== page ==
Authorities crumb privatization deals in petrochemical industry

April 22, 2016 18:54

In early July, "Belneftekhim" Head Igor Zhilin was released from office. Until now, official explanation was not provided. In addition, the Belarusian law enforcement agencies do not comment the information, published in some independent media about the alleged arrest of Zhilin.

For example, according to BelaPAN, the General Prosecutor’s Office instituted criminal proceedings under Article 424 of the Criminal Code (abuse of power or of a position of authority). A Russian citizen, Igor Zhilin in 2009 – amid dairy and "gas wars" between Moscow and Minsk and before the abolition of oil preferences – was appointed as ‘Grodno Nitrogen’ Head. In 2011 – amid a dispute over duty-free Russian oil – he was appointed as "Belneftekhim" Head. Experts have interpreted his most recent appointment as a preparation stage for privatisation of Belarus’ petrochemical industry by large Russian business. Today the Belarusian leadership is lacking sufficient resources to continue delaying privatisation in favour of Russian business. However, they might use some old means (eg Baumgertner case) to initiate tension in Russo-Belarusian relations, and put in jail top managers representing Russian oligarchs, interested in Belarusian assets.

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Death penalty discussion in Belarus: yet not ready for either abolition or moratorium
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Фота носіць ілюстрацыйны характар. Источник: https://dobromirole.blogspot.com.by Читать далее: http://www.b-g.by/society/4-chamu-pra-smyarotnae-pakaranne-belarus-paslya-razmovyi-bresce-z-alesem-byalyack-m/

The Belarusian authorities have launched a discussion on the moratorium or abolition of the death penalty under the pressure of Belarusian human rights activists and international community. Apparently, the authorities are interested in monitoring public sentiments and response to the possible abolition of the capital punishment. The introduction of a moratorium on the death penalty would depend on the dynamics in Belarusian-European relations, efforts of the civil society organisations and Western capitals.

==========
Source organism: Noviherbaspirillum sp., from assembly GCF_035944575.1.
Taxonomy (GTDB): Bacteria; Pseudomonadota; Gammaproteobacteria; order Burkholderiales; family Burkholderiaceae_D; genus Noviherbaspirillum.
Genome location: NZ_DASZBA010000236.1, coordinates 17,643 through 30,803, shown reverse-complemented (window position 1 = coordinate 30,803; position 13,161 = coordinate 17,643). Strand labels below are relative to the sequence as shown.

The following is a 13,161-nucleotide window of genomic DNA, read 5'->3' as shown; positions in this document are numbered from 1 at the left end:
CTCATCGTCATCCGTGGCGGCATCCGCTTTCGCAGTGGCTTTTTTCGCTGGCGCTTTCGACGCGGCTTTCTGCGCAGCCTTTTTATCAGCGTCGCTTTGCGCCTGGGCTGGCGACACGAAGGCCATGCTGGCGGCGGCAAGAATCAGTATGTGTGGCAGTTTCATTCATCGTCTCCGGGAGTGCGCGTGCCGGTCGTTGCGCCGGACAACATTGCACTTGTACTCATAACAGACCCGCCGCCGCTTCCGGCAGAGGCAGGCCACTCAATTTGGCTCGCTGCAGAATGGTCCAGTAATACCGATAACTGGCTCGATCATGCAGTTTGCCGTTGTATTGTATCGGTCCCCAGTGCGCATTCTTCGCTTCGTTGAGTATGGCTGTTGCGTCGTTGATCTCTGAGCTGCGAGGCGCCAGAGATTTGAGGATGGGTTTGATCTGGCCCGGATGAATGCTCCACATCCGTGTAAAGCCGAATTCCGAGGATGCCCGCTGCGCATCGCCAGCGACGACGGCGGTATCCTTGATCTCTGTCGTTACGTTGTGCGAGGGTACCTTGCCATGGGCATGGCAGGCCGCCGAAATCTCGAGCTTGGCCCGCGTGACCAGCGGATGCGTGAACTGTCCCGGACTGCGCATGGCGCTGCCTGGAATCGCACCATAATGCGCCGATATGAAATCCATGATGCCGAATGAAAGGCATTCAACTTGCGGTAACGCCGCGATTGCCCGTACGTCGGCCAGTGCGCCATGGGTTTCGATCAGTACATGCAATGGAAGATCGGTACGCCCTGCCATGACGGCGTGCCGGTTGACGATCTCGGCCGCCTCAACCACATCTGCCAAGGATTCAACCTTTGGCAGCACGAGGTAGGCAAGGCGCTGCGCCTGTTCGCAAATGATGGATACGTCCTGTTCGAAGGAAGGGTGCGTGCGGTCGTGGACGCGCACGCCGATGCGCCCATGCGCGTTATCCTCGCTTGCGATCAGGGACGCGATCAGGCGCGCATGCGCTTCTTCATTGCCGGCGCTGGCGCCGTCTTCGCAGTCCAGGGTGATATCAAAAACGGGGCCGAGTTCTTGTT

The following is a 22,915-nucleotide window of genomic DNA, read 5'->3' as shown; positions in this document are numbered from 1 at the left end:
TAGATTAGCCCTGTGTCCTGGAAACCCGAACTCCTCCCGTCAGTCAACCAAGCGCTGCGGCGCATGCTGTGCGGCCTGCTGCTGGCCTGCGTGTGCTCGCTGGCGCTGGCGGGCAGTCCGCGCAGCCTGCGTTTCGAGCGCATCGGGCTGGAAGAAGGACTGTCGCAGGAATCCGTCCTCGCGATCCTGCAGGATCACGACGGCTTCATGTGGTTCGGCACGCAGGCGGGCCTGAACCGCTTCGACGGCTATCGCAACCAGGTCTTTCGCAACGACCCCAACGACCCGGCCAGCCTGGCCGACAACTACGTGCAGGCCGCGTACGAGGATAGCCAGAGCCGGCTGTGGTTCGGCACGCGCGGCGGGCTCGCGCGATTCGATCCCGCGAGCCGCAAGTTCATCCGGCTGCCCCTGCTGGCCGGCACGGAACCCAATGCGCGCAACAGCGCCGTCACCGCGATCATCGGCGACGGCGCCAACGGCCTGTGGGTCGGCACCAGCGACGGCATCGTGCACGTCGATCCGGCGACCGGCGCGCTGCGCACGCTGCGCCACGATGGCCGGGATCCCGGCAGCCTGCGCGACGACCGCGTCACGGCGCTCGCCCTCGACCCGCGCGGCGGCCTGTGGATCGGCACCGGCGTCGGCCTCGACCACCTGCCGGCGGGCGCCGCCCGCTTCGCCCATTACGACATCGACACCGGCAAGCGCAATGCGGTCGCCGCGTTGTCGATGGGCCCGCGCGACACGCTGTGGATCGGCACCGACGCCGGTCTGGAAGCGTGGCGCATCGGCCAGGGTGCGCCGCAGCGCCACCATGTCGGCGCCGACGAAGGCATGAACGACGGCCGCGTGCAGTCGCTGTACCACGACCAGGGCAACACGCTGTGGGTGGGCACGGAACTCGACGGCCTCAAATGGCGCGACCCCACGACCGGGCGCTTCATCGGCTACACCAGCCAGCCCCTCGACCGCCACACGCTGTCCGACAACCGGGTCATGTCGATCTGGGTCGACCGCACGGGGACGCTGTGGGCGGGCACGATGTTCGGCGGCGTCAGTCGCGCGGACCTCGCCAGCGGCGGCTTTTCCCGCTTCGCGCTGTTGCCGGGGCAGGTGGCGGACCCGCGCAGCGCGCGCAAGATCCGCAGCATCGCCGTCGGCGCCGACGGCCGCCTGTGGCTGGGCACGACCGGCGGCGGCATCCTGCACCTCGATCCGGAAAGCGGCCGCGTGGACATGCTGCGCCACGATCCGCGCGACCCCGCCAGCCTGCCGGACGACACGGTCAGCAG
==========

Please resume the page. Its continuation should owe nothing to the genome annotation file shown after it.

In Grodno last week, the possibility of abolishing the death penalty in Belarus or introducing a moratorium was discussed.

The Belarusian authorities are likely to continue to support the death penalty in Belarus. During his rule, President Lukashenka pardoned only one person, and courts sentenced to death more than 400 people since the early 1990s. Over the past year, Belarusian courts sentenced to death several persons and one person was executed.

There are no recent independent polls about people’s attitude about the death penalty in Belarus. Apparently, this issue is not a priority for the population. In many ways, public opinion about the abolition of the death penalty would depend on the tone of the state-owned media reports.

That said, the Belarusian Orthodox Church and the Roman-Catholic Church stand for the abolition of the capital punishment, however their efforts in this regard only limit to public statements about their stance. Simultaneously, the authorities could have influenced public opinion about the death penalty through a focused media campaign in the state media. As they did, for example, with the nuclear power plant construction in Astravets. Initially unpopular project of the NPP construction was broadly promoted in the state media, and eventually, according to independent pollsters, was accepted by most population.